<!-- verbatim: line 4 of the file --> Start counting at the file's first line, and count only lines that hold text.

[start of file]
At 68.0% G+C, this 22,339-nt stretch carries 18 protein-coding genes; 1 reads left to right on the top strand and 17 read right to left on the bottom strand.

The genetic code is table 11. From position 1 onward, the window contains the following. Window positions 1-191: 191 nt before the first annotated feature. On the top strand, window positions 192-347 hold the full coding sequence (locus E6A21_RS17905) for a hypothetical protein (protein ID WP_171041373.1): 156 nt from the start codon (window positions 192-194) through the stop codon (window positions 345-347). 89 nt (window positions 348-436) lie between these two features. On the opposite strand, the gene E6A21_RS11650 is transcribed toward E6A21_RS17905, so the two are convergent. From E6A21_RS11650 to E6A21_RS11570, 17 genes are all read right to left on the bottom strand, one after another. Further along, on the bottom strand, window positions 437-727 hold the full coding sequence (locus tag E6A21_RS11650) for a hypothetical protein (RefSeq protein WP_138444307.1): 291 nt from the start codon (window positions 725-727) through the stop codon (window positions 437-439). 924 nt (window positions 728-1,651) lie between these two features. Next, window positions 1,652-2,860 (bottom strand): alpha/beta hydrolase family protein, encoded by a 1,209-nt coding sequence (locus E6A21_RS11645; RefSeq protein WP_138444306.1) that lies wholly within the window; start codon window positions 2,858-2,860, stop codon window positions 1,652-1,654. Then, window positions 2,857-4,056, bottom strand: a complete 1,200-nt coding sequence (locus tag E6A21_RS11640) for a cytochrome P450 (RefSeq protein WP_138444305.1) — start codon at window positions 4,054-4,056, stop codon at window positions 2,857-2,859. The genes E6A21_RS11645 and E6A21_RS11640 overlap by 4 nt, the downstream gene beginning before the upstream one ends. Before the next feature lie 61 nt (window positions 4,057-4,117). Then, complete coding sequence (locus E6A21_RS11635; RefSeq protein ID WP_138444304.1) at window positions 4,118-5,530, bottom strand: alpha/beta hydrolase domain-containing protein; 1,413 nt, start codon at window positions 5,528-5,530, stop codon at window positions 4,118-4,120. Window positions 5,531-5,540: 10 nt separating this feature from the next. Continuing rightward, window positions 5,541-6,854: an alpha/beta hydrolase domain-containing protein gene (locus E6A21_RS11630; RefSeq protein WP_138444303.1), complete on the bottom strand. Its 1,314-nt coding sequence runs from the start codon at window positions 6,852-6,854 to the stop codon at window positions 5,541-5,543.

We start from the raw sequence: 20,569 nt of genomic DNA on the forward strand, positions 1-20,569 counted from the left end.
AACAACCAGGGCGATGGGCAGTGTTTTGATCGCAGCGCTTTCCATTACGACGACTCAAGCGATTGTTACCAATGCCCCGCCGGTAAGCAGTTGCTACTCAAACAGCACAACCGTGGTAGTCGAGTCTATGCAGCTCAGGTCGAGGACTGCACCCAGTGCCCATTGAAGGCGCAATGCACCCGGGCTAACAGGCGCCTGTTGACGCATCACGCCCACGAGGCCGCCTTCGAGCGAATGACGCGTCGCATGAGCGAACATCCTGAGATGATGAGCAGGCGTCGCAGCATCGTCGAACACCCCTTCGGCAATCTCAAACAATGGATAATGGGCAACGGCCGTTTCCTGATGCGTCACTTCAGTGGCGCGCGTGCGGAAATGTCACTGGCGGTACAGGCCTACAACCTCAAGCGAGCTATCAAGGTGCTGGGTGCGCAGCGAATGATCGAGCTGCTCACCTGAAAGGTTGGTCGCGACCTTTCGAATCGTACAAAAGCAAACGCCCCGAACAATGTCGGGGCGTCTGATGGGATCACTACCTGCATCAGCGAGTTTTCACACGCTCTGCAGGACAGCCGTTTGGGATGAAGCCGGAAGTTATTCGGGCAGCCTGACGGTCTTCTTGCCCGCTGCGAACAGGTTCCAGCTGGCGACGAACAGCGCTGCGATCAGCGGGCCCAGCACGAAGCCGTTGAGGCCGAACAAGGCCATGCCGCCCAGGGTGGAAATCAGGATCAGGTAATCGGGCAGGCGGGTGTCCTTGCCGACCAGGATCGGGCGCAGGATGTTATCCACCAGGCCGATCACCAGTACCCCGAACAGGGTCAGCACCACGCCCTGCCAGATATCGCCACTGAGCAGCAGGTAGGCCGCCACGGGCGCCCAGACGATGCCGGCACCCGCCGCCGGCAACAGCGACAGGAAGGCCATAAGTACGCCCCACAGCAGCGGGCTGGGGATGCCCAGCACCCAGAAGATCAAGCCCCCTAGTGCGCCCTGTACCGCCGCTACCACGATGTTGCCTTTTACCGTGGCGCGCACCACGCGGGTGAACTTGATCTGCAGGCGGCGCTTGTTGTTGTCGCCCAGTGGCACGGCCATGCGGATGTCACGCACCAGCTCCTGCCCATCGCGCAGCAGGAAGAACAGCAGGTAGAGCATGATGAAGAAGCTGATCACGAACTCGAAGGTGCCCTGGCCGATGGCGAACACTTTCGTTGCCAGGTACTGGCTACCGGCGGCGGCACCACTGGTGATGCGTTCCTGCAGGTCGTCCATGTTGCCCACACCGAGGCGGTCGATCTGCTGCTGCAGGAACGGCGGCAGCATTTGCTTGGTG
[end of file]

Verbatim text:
AACAACCAGGGCGATGGGCAGTGTTTTGATCGCAGCGCTTTCCATTACGACGACTCAAGCGATTGTTACCAATGCCCCGCCGGTAAGCAGTTGCTACTCAAACAGCACAACCGTGGTAGTCGAGTCTATGCAGCTCAGGTCGAGGACTGCACCCAGTGCCCATTGAAGGCGCAATGCACCCGGGCTAACAGGCGCCTGTTGACGCATCACGCCCACGAGGCCGCCTTCGAGCGAATGACGCGTCGCATGAGCGAACATCCTGAGATGATGAGCAGGCGTCGCAGCATCGTCGAACACCCCTTCGGCAATCTCAAACAATGGATAATGGGCAACGGCCGTTTCCTGATGCGTCACTTCAGTGGCGCGCGTGCGGAAATGTCACTGGCGGTACAGGCCTACAACCTCAAGCGAGCTATCAAGGTGCTGGGTGCGCAGCGAATGATCGAGCTGCTCACCTGAAAGGTTGGTCGCGACCTTTCGAATCGTACAAAAGCAAACGCCCCGAACAATGTCGGGGCGTCTGATGGGATCACTACCTGCATCAGCGAGTTTTCACACGCTCTGCAGGACAGCCGTTTGGGATGAAGCCGGAAGTTATTCGGGCAGCCTGACGGTCTTCTTGCCCGCTGCGAACAGGTTCCAGCTGGCGACGAACAGCGCTGCGATCAGCGGGCCCAGCACGAAGCCGTTGAGGCCGAACAAGGCCATGCCGCCCAGGGTGGAAATCAGGATCAGGTAATCGGGCAGGCGGGTGTCCTTGCCGACCAGGATCGGGCGCAGGATGTTATCCACCAGGCCGATCACCAGTACCCCGAACAGGGTCAGCACCACGCCCTGCCAGATATCGCCACTGAGCAGCAGGTAGGCCGCCACGGGCGCCCAGACGATGCCGGCACCCGCCGCCGGCAACAGCGACAGGAAGGCCATAAGTACGCCCCACAGCAGCGGGCTGGGGATGCCCAGCACCCAGAAGATCAAGCCCCCTAGTGCGCCCTGTACCGCCGCTACCACGATGTTGCCTTTTACCGTGGCGCGCACCACGCGGGTGAACTTGATCTGCAGGCGGCGCTTGTTGTTGTCGCCCAGTGGCACGGCCATGCGGATGTCACGCACCAGCTCCTGCCCATCGCGCAGCAGGAAGAACAGCAGGTAGAGCATGATGAAGAAGCTGATCACGAACTCGAAGGTGCCCTGGCCGATGGCGAACACTTTCGTTGCCAGGTACTGGCTACCGGCGGCGGCACCACTGGTGATGCGTTCCTGCAGGTCGTCCATGTTGCCCACACCGAGGCGGTCGATCTGCTGCTGCAGGAACGGCGGCAGCATTTGCTTGGTG